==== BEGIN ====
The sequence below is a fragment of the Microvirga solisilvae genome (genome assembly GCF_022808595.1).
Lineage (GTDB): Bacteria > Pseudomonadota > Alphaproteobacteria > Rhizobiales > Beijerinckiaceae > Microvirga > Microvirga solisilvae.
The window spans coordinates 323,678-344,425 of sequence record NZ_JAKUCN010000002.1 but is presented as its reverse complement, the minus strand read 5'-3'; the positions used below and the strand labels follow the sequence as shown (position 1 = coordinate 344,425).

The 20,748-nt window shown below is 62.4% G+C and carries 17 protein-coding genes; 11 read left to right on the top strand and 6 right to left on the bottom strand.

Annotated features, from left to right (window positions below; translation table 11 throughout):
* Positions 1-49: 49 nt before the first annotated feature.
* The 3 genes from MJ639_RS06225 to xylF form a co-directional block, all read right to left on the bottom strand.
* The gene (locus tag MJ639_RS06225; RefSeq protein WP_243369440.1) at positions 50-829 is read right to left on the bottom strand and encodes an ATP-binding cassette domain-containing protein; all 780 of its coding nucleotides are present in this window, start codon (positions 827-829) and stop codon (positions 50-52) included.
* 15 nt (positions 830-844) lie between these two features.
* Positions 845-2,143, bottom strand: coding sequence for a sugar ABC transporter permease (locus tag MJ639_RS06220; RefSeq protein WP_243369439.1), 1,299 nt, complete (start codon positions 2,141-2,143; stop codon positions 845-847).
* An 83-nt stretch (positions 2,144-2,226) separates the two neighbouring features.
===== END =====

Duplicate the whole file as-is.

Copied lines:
The sequence below is a fragment of the Microvirga solisilvae genome (genome assembly GCF_022808595.1).
Lineage (GTDB): Bacteria > Pseudomonadota > Alphaproteobacteria > Rhizobiales > Beijerinckiaceae > Microvirga > Microvirga solisilvae.
The window spans coordinates 323,678-344,425 of sequence record NZ_JAKUCN010000002.1 but is presented as its reverse complement, the minus strand read 5'-3'; the positions used below and the strand labels follow the sequence as shown (position 1 = coordinate 344,425).

The 20,748-nt window shown below is 62.4% G+C and carries 17 protein-coding genes; 11 read left to right on the top strand and 6 right to left on the bottom strand.

Annotated features, from left to right (window positions below; translation table 11 throughout):
* Positions 1-49: 49 nt before the first annotated feature.
* The 3 genes from MJ639_RS06225 to xylF form a co-directional block, all read right to left on the bottom strand.
* The gene (locus tag MJ639_RS06225; RefSeq protein WP_243369440.1) at positions 50-829 is read right to left on the bottom strand and encodes an ATP-binding cassette domain-containing protein; all 780 of its coding nucleotides are present in this window, start codon (positions 827-829) and stop codon (positions 50-52) included.
* 15 nt (positions 830-844) lie between these two features.
* Positions 845-2,143, bottom strand: coding sequence for a sugar ABC transporter permease (locus tag MJ639_RS06220; RefSeq protein WP_243369439.1), 1,299 nt, complete (start codon positions 2,141-2,143; stop codon positions 845-847).
* An 83-nt stretch (positions 2,144-2,226) separates the two neighbouring features.